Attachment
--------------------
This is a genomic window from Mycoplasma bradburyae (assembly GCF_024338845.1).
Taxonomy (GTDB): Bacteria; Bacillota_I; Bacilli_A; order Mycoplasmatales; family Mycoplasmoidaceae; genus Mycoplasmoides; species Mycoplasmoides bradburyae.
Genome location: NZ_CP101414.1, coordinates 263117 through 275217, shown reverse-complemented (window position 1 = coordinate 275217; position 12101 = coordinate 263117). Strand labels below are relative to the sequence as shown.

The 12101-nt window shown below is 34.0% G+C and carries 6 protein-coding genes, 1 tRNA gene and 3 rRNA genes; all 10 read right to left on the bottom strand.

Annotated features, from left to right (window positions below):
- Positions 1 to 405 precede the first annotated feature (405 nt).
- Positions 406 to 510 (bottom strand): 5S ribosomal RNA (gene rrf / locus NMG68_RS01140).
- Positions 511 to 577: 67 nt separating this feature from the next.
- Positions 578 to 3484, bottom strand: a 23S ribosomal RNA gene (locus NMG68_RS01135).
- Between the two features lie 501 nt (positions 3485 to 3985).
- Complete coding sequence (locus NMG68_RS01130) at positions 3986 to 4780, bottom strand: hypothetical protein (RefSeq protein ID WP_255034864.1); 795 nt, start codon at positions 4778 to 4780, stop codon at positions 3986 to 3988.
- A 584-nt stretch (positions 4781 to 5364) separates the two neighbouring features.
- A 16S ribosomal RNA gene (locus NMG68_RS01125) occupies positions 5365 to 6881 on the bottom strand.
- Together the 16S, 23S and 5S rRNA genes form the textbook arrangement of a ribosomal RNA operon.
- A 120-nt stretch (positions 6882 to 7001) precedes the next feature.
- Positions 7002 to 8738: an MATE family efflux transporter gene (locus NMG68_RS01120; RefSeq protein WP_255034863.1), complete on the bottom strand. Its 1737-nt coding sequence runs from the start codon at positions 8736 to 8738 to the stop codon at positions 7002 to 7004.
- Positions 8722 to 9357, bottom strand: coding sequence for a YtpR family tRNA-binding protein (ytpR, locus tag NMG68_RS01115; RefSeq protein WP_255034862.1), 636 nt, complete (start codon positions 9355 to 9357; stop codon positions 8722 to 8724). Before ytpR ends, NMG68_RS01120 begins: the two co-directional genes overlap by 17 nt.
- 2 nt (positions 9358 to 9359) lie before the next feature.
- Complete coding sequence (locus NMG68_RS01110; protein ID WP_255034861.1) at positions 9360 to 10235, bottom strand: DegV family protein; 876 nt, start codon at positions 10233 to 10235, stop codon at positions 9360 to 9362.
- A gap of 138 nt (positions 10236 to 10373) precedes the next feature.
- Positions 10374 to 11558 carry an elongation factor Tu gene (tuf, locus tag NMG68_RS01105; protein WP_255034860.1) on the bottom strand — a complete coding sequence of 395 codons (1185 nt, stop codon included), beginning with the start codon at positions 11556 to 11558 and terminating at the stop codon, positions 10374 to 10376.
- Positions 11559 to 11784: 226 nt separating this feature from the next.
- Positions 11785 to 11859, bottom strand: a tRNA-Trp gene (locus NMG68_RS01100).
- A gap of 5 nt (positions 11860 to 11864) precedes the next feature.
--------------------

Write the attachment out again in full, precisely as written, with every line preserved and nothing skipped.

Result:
This is a genomic window from Mycoplasma bradburyae (assembly GCF_024338845.1).
Taxonomy (GTDB): Bacteria; Bacillota_I; Bacilli_A; order Mycoplasmatales; family Mycoplasmoidaceae; genus Mycoplasmoides; species Mycoplasmoides bradburyae.
Genome location: NZ_CP101414.1, coordinates 263117 through 275217, shown reverse-complemented (window position 1 = coordinate 275217; position 12101 = coordinate 263117). Strand labels below are relative to the sequence as shown.

The 12101-nt window shown below is 34.0% G+C and carries 6 protein-coding genes, 1 tRNA gene and 3 rRNA genes; all 10 read right to left on the bottom strand.

Annotated features, from left to right (window positions below):
- Positions 1 to 405 precede the first annotated feature (405 nt).
- Positions 406 to 510 (bottom strand): 5S ribosomal RNA (gene rrf / locus NMG68_RS01140).
- Positions 511 to 577: 67 nt separating this feature from the next.
- Positions 578 to 3484, bottom strand: a 23S ribosomal RNA gene (locus NMG68_RS01135).
- Between the two features lie 501 nt (positions 3485 to 3985).
- Complete coding sequence (locus NMG68_RS01130) at positions 3986 to 4780, bottom strand: hypothetical protein (RefSeq protein ID WP_255034864.1); 795 nt, start codon at positions 4778 to 4780, stop codon at positions 3986 to 3988.
- A 584-nt stretch (positions 4781 to 5364) separates the two neighbouring features.
- A 16S ribosomal RNA gene (locus NMG68_RS01125) occupies positions 5365 to 6881 on the bottom strand.
- Together the 16S, 23S and 5S rRNA genes form the textbook arrangement of a ribosomal RNA operon.
- A 120-nt stretch (positions 6882 to 7001) precedes the next feature.
- Positions 7002 to 8738: an MATE family efflux transporter gene (locus NMG68_RS01120; RefSeq protein WP_255034863.1), complete on the bottom strand. Its 1737-nt coding sequence runs from the start codon at positions 8736 to 8738 to the stop codon at positions 7002 to 7004.
- Positions 8722 to 9357, bottom strand: coding sequence for a YtpR family tRNA-binding protein (ytpR, locus tag NMG68_RS01115; RefSeq protein WP_255034862.1), 636 nt, complete (start codon positions 9355 to 9357; stop codon positions 8722 to 8724). Before ytpR ends, NMG68_RS01120 begins: the two co-directional genes overlap by 17 nt.
- 2 nt (positions 9358 to 9359) lie before the next feature.
- Complete coding sequence (locus NMG68_RS01110; protein ID WP_255034861.1) at positions 9360 to 10235, bottom strand: DegV family protein; 876 nt, start codon at positions 10233 to 10235, stop codon at positions 9360 to 9362.
- A gap of 138 nt (positions 10236 to 10373) precedes the next feature.
- Positions 10374 to 11558 carry an elongation factor Tu gene (tuf, locus tag NMG68_RS01105; protein WP_255034860.1) on the bottom strand — a complete coding sequence of 395 codons (1185 nt, stop codon included), beginning with the start codon at positions 11556 to 11558 and terminating at the stop codon, positions 10374 to 10376.
- Positions 11559 to 11784: 226 nt separating this feature from the next.
- Positions 11785 to 11859, bottom strand: a tRNA-Trp gene (locus NMG68_RS01100).
- A gap of 5 nt (positions 11860 to 11864) precedes the next feature.